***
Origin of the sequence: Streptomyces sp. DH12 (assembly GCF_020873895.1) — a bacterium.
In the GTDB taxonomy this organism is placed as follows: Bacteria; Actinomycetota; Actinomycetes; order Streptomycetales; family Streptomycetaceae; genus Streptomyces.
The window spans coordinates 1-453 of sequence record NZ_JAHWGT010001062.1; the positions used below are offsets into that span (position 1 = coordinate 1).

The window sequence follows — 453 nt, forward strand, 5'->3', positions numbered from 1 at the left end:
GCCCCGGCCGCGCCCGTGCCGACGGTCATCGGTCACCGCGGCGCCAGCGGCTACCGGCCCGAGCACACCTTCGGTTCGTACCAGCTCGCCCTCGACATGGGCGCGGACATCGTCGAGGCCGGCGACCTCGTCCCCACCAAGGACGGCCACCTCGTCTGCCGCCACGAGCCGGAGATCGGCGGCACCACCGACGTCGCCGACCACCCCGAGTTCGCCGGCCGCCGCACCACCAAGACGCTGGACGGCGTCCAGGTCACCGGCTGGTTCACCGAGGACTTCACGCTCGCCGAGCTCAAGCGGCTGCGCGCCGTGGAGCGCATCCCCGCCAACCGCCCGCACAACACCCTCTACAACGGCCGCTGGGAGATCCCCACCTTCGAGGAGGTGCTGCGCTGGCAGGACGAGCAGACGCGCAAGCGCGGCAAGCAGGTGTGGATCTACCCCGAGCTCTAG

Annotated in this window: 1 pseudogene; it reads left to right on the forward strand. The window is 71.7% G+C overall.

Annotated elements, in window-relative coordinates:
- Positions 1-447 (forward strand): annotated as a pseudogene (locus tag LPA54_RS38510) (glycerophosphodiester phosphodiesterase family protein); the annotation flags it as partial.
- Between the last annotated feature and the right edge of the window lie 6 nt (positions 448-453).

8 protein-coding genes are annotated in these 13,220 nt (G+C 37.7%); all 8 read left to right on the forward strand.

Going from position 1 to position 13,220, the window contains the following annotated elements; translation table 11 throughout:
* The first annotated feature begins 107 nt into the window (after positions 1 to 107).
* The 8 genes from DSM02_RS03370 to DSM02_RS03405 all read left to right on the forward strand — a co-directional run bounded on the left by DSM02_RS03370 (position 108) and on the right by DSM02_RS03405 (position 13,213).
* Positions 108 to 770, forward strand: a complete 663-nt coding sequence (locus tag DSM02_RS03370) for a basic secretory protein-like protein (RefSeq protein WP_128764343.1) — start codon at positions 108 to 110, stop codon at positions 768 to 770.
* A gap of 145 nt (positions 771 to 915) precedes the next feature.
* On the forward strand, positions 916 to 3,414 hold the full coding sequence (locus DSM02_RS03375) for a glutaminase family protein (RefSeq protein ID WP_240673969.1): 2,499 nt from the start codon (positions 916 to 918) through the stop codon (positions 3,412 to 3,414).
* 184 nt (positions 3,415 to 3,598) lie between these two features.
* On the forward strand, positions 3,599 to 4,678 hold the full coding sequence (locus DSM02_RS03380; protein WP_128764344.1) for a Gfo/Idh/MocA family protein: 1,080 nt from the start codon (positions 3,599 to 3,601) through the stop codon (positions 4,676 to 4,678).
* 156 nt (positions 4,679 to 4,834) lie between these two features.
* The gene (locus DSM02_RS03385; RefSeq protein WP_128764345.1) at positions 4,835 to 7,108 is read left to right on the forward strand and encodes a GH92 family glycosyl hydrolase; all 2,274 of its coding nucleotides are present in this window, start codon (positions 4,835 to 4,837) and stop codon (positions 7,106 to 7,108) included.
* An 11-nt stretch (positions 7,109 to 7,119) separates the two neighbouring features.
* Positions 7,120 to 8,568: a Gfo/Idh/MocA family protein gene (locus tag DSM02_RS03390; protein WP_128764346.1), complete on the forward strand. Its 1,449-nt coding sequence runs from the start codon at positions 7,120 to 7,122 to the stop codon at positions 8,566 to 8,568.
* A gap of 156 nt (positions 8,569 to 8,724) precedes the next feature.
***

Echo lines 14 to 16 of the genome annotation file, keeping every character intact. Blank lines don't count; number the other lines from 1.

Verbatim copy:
* Positions 108 to 770, forward strand: a complete 663-nt coding sequence (locus tag DSM02_RS03370) for a basic secretory protein-like protein (RefSeq protein WP_128764343.1) — start codon at positions 108 to 110, stop codon at positions 768 to 770.
* A gap of 145 nt (positions 771 to 915) precedes the next feature.
* On the forward strand, positions 916 to 3,414 hold the full coding sequence (locus DSM02_RS03375) for a glutaminase family protein (RefSeq protein ID WP_240673969.1): 2,499 nt from the start codon (positions 916 to 918) through the stop codon (positions 3,412 to 3,414).